Beijing, where pollution averaged more than twice China’s national standard last year, will close the last of its four major coal-fired power plants next year.
The capital city will shutter China Huaneng Group Corp.’s 845-megawatt power plant in 2016, after last week closing plants owned by Guohua Electric Power Corp. and Beijing Energy Investment Holding Co., according to a statement Monday on the website of the city’s economic planning agency. A fourth major power plant, owned by China Datang Corp., was shut last year.
The facilities will be replaced by four gas-fired stations with capacity to supply 2.6 times more electricity than the coal plants.
The closures are part of a broader trend in China, which is the world’s biggest carbon emitter. Facing pressure at home and abroad, policy makers are racing to address the environmental damage seen as a byproduct of breakneck economic growth. Beijing plans to cut annual coal consumption by 13 million metric tons by 2017 from the 2012 level in a bid to slash the concentration of pollutants.
Shutting all the major coal power plants in the city, equivalent to reducing annual coal use by 9.2 million metric tons, is estimated to cut carbon emissions of about 30 million tons, said Tian Miao, a Beijing-based analyst at North Square Blue Oak Ltd., a London-based research company with a focus on China.
“Most pollutants come from burning coal, so the closure will have a clear impact to reduce emissions,” Tian said. “The replacement with natural gas will be much cleaner with less pollution, though with a bit higher cost.”
Nationally, China planned to close more than 2,000 smaller coal mines from 2013 to the end of this year, Song Yuanming, vice chief of the State Administration of Coal Mine Safety, said at a news conference in July.
Coal is the most carbon-intensive fossil fuel and the leading source of carbon-dioxide emissions.
In the 10 years to 2013, coal demand globally grew by more than 50 percent, meeting almost half of the increase in the world’s total primary energy needs, the International Energy Agency said in its annual energy outlook report last year. China was the principal source of the surge, the IEA said.
Closing coal-fired power plants is seen as a critical step in addressing pollution in China, which gets about 64 percent of the primary energy it uses from the fossil fuel. Coal accounts for about 30 percent of the U.S.’s electricity mix, while gas comprises 42 percent, according to Bloomberg New Energy Finance data.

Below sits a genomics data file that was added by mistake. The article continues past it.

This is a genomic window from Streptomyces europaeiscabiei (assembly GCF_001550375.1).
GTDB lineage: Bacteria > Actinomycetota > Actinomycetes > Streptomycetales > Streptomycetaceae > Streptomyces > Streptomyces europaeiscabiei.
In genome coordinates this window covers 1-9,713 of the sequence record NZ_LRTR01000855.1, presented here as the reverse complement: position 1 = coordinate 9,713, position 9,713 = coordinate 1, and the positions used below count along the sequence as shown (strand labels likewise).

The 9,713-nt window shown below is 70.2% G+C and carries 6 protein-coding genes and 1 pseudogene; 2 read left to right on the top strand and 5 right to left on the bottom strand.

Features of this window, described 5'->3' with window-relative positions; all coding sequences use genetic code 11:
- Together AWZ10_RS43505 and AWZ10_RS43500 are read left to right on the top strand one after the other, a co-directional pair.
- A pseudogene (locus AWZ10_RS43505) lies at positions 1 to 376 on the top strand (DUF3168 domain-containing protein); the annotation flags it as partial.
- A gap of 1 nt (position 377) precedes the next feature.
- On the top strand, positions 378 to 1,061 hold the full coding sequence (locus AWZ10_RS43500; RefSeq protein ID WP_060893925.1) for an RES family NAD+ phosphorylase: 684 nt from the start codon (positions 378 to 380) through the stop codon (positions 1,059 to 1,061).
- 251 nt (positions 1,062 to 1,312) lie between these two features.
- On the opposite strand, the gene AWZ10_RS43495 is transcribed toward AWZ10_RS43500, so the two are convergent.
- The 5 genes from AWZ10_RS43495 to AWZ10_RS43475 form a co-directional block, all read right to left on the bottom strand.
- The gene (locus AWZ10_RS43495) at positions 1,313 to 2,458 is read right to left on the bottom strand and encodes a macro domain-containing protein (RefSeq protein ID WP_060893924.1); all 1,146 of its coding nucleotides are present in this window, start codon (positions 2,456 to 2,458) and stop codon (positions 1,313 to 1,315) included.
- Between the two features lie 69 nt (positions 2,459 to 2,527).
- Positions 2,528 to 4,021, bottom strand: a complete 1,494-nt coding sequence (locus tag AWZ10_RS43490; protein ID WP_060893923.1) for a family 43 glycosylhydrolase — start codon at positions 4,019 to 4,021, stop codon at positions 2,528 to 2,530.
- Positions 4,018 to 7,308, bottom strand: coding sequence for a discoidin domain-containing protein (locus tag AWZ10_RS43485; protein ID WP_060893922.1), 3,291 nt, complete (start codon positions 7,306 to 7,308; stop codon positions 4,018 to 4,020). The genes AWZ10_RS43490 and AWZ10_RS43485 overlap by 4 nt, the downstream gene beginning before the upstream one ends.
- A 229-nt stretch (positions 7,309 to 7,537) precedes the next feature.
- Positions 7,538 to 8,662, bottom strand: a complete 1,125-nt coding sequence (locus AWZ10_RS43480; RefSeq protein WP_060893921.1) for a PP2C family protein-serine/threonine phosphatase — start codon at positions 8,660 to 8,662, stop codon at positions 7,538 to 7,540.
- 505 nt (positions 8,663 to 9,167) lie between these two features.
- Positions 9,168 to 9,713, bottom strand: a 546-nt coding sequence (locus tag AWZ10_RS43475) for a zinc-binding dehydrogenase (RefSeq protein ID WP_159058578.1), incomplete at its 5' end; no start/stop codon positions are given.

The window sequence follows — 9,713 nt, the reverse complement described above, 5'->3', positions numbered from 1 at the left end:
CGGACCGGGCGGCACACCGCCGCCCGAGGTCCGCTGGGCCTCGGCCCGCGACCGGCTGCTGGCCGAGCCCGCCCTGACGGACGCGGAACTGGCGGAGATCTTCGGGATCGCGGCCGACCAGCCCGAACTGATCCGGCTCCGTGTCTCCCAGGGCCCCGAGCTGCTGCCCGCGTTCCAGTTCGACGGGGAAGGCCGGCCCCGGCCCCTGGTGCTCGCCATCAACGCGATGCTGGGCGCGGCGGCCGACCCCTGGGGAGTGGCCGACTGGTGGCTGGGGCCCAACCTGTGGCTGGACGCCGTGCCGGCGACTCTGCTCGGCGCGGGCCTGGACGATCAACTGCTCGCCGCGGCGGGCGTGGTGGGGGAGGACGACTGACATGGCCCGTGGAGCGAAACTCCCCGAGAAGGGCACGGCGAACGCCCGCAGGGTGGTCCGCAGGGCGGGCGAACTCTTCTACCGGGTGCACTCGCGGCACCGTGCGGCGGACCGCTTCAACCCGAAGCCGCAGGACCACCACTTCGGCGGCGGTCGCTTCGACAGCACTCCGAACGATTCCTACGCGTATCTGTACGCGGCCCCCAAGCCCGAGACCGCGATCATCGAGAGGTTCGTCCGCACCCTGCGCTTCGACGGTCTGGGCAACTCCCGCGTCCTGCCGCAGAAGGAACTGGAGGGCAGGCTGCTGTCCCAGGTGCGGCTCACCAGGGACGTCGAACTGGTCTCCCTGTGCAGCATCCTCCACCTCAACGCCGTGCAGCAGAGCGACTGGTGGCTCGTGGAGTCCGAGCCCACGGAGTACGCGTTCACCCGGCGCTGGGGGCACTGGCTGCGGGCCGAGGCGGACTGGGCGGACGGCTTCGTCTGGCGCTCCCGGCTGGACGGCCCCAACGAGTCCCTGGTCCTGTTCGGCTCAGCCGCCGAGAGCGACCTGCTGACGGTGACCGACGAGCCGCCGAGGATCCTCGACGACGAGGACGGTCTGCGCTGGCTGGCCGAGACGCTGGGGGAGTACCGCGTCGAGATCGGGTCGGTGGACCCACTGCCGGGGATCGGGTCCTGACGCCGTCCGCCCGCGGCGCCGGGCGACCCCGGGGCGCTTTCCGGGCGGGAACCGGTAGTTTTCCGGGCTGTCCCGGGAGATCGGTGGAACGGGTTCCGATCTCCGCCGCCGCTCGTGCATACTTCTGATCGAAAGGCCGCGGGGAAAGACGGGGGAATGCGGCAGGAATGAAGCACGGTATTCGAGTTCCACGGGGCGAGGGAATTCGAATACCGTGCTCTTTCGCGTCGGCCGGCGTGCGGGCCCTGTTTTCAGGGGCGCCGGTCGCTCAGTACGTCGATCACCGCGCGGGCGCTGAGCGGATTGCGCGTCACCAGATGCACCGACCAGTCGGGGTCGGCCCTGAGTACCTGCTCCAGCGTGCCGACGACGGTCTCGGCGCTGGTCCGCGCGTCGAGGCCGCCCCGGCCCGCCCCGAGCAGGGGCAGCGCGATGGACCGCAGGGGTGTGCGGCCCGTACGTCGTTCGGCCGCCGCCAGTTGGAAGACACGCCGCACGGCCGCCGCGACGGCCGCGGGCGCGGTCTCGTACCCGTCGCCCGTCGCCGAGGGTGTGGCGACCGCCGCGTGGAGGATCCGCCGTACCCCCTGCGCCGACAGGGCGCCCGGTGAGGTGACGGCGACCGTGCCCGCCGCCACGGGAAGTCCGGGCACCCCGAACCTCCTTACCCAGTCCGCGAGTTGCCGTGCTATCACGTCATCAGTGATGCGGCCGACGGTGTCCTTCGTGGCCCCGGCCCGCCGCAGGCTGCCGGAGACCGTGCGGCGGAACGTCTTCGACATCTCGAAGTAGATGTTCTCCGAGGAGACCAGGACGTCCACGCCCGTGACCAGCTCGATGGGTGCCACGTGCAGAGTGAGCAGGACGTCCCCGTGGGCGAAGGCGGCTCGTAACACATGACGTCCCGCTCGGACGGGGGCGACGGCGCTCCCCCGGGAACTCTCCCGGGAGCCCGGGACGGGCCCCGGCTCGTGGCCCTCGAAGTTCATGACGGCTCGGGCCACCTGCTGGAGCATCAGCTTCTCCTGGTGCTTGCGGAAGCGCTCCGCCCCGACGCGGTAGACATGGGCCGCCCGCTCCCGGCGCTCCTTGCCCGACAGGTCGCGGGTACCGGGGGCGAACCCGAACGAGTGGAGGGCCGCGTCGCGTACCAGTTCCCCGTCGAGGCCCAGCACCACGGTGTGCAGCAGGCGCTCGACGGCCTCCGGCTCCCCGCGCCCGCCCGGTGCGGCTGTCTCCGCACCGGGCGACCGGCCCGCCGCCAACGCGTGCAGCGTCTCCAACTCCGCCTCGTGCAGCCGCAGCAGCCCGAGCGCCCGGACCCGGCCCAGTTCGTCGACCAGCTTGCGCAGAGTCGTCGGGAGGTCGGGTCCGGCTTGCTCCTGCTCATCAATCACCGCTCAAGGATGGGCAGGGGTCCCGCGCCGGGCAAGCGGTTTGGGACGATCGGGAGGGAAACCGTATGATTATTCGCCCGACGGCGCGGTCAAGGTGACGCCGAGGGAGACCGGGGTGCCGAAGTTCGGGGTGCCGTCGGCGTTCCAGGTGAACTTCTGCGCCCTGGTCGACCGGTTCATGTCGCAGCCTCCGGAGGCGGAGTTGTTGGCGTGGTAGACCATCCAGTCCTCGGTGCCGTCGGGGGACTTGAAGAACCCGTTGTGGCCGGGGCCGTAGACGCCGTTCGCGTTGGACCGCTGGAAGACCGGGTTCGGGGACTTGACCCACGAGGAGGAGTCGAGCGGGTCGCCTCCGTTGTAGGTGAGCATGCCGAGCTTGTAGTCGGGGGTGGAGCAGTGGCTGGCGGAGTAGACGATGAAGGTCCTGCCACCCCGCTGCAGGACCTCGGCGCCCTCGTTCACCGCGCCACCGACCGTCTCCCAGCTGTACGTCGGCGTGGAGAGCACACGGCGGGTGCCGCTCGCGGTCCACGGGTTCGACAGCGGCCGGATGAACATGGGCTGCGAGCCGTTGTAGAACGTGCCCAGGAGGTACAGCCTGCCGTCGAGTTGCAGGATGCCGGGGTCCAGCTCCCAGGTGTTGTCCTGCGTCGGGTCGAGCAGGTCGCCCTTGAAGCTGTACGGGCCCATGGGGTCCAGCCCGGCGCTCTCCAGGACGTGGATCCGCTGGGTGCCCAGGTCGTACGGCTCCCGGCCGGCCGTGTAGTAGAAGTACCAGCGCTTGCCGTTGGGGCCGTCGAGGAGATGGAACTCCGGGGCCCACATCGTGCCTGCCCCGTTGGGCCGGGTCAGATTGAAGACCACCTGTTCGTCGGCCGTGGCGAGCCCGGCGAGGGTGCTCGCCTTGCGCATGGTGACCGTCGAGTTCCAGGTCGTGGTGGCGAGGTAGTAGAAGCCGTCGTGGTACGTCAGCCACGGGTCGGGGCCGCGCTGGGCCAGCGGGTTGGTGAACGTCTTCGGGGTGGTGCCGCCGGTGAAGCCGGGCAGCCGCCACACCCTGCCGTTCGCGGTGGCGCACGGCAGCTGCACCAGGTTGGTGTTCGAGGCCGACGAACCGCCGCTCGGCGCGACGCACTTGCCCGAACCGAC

Coal use is declining or slowing in China as policy makers encourage broader use of hydroelectric power, solar and wind. The nation is also pushing to restart its nuclear power program in a bid to clear the skies. China’s electricity consumption last year grew at its slowest pace in 16 years, according to data from the China Electricity Council.
The nation’s emissions of carbon dioxide fell 2 percent last year from 2013, the first decline since 2001, signaling that efforts to control pollution are gaining traction, according to a Bloomberg New Energy Finance estimate based on preliminary energy demand data from China’s National Bureau of Statistics.
Air pollution has attracted more public attention in the past few years as heavy smog envelops swathes of the nation including Beijing and Shanghai. About 90 percent of the 161 cities whose air quality was monitored in 2014 failed to meet official standards, according to a report by China’s National Bureau of Statistics earlier this month.
The level of PM2.5, the small particles that pose the greatest risk to human health, averaged 85.9 micrograms per cubic meter last year in the capital, compared with the national standard of 35.
The city also aims to take other measures such as closing polluted companies and cutting cement production capacity to clear the air this year, according to the Municipal Environmental Protection Bureau.
— With assistance by Feifei Shen